On The Walking Dead, everyone wraps up their problems with a neat, bloody bow

Boy howdy, has this show adopted a slash-and-burn policy. For the penultimate episode of The Walking Dead's second season, we saw a frightful moment between brawling frenemies Rick and Shane, and things took a turn for the Romero extremely quickly.

It's the end of the season, so spoilers way on. We can break last night's episode, "Better Angels," into distinct two portions:

Part I: Before Lori decided to apologize to Shane for spurning him after Rick woke up (and both former lovers began acting terrible for give or take a dozen episodes). This part of "Better Angels" was mostly a muted farewell to Dale, that dead face-maker, whose grimace the characters eulogize. The survivors agree that reinforcing the farm is now a stellar idea, which is comedic for reasons we soon discover.

Some marginally interesting stuff happened here. T-Dog volunteered to sleep on the couch, Darryl and Rick had an alpha dog mutual fist-bump, Hershel remembered his battle with alcoholism, and The Walking Dead-tinged Mad Men ad during the commercial break turned right around and ribbed said vanquished dipsomania. "And everyone drinks like Hershel used to!" barked the AMC pitchman. Oof.

Even though things have grown stale on the farm, I didn't hate these scenes. When they were drudgery, they were nostalgic drudgery, like pop quizzes after Memorial Day. We know that Hershel's farm isn't long for this world because of the second half of "Better Angels" a.k.a. —

Part II: After Lori raises Shane's hopes and he goes face-slappingly crazy. This was the fun stuff. Shane always keeps a little bit of nutbar cooking in the broiler. Lori's grief-struck "Hey, we could've been something if only my pesky husband didn't wake up from that coma" utterance drives Shane to off everybody on his to-kill list.

Sure, his plan doesn't make any damn sense — dump Randall a mile outside of Hershel's farm and explain away shooting Rick in the head — but he's crazy Shane! He pulled a Summer Glau from Dollhouse! There's simply no reasoning with this man.

As anyone with an internet connection's figured out, Shane's plan didn't pan out whatsoever. Here are the most important things we learned in the last 30 minutes of the episode:

On The Walking Dead, everyone wraps up their problems with a neat, bloody bow

1.) Dead dumb Randall's camp is an absolute sausagefest.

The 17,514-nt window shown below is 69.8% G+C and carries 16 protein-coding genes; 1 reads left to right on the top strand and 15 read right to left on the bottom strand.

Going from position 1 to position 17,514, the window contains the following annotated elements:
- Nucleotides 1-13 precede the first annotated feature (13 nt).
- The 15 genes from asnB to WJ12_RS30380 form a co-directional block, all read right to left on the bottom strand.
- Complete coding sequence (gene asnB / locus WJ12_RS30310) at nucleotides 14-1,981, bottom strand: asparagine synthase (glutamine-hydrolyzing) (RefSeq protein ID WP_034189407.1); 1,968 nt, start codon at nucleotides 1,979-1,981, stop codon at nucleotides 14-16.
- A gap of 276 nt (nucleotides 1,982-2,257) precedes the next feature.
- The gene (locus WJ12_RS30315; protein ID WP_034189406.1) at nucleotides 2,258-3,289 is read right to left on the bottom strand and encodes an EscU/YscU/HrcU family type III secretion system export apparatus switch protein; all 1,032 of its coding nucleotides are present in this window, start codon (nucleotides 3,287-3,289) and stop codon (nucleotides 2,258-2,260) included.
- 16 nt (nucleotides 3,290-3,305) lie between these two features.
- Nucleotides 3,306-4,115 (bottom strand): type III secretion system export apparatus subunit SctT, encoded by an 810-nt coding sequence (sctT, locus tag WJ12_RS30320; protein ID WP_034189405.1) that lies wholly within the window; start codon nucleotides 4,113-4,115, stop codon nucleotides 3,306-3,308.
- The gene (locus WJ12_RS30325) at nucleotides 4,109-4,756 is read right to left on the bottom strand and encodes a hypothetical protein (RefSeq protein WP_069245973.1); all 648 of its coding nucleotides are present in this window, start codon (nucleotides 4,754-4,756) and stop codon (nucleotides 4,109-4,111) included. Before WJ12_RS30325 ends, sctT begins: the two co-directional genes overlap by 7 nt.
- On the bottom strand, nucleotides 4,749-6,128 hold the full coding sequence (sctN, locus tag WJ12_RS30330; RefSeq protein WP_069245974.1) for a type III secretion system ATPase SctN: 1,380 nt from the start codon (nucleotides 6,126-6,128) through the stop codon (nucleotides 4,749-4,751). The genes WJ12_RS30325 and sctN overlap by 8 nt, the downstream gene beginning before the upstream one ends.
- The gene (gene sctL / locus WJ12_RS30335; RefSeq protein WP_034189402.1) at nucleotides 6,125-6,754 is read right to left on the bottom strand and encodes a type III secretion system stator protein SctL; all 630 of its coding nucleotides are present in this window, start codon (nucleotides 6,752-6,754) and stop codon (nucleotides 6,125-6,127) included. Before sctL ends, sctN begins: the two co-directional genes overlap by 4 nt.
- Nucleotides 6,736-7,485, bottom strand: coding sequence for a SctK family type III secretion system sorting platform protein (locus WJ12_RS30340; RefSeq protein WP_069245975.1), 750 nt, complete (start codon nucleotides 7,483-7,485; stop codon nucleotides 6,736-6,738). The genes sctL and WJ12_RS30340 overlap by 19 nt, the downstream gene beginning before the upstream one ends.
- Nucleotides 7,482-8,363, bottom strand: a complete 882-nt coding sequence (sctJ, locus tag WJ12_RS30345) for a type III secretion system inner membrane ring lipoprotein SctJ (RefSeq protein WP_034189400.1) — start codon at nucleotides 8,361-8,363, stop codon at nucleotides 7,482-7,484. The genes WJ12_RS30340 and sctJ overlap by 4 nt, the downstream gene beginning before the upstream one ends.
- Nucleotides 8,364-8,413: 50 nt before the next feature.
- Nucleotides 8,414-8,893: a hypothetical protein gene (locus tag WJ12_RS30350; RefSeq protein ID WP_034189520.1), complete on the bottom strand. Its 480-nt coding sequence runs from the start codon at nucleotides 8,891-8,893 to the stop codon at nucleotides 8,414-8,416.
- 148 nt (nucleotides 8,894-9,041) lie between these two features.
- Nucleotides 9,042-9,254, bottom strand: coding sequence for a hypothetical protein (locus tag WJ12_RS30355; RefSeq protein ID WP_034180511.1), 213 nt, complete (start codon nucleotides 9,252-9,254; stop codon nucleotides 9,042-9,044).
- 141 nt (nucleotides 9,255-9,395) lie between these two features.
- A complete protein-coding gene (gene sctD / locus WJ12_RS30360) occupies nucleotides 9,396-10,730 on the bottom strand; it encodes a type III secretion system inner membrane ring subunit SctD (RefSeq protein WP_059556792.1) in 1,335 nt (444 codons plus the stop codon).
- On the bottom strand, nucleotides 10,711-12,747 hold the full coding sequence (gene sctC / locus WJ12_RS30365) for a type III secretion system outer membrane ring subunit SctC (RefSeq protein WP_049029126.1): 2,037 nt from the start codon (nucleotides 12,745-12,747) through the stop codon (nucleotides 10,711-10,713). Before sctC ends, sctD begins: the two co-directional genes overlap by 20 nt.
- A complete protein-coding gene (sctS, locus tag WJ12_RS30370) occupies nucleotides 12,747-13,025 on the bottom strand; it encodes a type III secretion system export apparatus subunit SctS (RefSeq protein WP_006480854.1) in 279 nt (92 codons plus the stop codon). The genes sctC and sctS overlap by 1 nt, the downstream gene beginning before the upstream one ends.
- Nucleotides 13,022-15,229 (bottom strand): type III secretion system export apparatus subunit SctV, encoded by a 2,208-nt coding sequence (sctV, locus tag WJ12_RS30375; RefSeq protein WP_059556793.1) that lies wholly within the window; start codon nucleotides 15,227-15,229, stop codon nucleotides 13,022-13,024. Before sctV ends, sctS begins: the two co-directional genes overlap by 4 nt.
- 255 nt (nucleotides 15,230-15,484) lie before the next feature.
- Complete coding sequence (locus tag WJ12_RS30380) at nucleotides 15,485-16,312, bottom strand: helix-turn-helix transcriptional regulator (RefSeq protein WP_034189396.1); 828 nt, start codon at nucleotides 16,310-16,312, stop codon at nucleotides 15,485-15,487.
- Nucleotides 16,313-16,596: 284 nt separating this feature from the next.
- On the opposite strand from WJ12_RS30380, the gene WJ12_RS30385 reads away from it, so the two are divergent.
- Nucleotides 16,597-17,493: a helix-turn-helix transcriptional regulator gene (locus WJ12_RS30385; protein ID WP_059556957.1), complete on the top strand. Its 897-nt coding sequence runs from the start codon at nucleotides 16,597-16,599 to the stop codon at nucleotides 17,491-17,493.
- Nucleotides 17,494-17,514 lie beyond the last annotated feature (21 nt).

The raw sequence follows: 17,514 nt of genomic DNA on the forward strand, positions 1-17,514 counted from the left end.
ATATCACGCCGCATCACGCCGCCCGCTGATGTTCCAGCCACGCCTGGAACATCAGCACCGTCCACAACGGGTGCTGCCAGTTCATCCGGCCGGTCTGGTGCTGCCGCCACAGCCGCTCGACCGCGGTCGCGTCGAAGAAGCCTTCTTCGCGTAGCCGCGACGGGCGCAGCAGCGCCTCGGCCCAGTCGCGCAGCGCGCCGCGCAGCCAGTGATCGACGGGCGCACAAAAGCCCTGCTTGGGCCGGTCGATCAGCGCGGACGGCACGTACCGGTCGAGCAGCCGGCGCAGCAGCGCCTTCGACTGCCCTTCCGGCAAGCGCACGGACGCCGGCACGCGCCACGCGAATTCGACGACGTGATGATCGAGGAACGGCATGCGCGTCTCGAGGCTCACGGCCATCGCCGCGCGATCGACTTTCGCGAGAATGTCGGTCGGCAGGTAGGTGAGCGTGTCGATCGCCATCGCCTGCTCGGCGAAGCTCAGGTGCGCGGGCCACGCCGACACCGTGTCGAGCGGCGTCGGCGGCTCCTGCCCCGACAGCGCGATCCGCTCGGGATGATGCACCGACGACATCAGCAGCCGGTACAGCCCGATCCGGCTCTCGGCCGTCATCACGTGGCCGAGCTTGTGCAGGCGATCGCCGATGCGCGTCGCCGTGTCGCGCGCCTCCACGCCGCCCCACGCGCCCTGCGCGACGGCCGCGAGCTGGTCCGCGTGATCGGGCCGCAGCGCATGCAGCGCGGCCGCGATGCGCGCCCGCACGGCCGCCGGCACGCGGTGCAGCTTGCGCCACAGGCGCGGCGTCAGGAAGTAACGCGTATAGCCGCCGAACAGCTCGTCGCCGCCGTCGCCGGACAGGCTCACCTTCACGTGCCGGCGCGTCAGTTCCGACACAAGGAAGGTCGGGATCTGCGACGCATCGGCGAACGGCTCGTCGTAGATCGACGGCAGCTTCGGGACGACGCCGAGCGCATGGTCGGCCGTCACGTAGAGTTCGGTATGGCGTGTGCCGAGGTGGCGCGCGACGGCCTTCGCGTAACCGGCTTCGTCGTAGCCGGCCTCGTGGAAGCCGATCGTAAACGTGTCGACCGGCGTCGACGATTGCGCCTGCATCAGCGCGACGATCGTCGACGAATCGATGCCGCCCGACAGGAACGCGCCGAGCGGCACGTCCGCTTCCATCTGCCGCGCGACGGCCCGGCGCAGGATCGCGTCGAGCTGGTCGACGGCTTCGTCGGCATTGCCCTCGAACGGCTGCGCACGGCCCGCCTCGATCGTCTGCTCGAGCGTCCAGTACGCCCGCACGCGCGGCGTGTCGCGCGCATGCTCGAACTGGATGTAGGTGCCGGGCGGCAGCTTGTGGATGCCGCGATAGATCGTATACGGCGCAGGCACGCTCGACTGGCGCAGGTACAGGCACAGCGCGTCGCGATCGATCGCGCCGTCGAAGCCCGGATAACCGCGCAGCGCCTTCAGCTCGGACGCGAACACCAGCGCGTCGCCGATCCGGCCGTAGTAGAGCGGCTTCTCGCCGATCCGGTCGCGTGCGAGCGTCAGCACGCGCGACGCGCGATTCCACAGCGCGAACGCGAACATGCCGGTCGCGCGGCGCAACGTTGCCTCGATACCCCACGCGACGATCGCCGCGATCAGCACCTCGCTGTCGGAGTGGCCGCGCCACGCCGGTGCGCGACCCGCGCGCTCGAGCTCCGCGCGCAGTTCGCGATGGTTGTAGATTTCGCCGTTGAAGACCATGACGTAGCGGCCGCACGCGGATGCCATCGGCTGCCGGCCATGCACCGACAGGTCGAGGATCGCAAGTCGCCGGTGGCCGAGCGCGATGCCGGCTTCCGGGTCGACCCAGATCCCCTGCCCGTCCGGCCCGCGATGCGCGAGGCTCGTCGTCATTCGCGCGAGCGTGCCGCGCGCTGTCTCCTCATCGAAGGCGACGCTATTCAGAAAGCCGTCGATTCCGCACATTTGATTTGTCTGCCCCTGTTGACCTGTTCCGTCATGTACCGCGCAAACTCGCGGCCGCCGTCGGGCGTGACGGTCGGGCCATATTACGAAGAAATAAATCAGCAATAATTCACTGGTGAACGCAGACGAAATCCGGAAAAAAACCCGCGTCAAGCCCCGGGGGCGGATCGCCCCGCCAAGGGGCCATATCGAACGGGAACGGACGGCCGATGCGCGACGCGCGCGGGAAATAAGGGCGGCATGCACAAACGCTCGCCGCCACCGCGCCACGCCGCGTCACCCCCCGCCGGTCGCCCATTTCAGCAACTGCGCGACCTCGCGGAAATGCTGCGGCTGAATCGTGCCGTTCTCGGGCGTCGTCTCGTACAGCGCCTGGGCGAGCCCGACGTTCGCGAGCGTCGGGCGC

2.) The recently deceased are now becoming zombified, bite or no bite, and thanks to the undead pathogen presumably.
3.) Shane will no longer be with the cast, as Rick stabbed him in the stomach and Carl shot zombie-him in the head.
4.) Becoming a zombie requires one to watch a health class highlight reel of zombies having fun (i.e. eating people, running into fences).
5.) Shane began the show looking like John Oates. Now he does not.
6.) A herd of zombies was chilling surreptitiously just outside of Hershel's farm.

We still don't know what Jenner whispered to Rick at the CDC — I'm guessing it could have to do with the second point, but why would Rick keep that to himself? That's not entirely unhelpful knowledge. Say T-Dog overdosed on Walter White's blue meth or a roc suddenly burst from the sky and grabbed Lori to feed its young. They'd be in a world of shit, more so with that roc around. Maybe Rick thought it would be bad for morale. The revelation, not the roc, I mean. Now I want to watch a Sinbad movie, and I don't mean First Kid.

Anyway, I liked this episode because it was a big undead enema purging all the Shane-Lori-Rick melodrama and barnyard follies clogging the narrative colon. And next episode, I'm pretty sure we'll see a few more nobodies (cough, all of Hershel's faceless family minus Maggie, cough) bite the dust.

The comic book does offer us a rough roadmap as to where the show could go, but it's not an instructive parallel anymore. Hooray for total plot ambiguity (save The Governor)! Looking forward to the zombie buffet next week, and The Walking Dead 3: The Rise of T-Dog next season.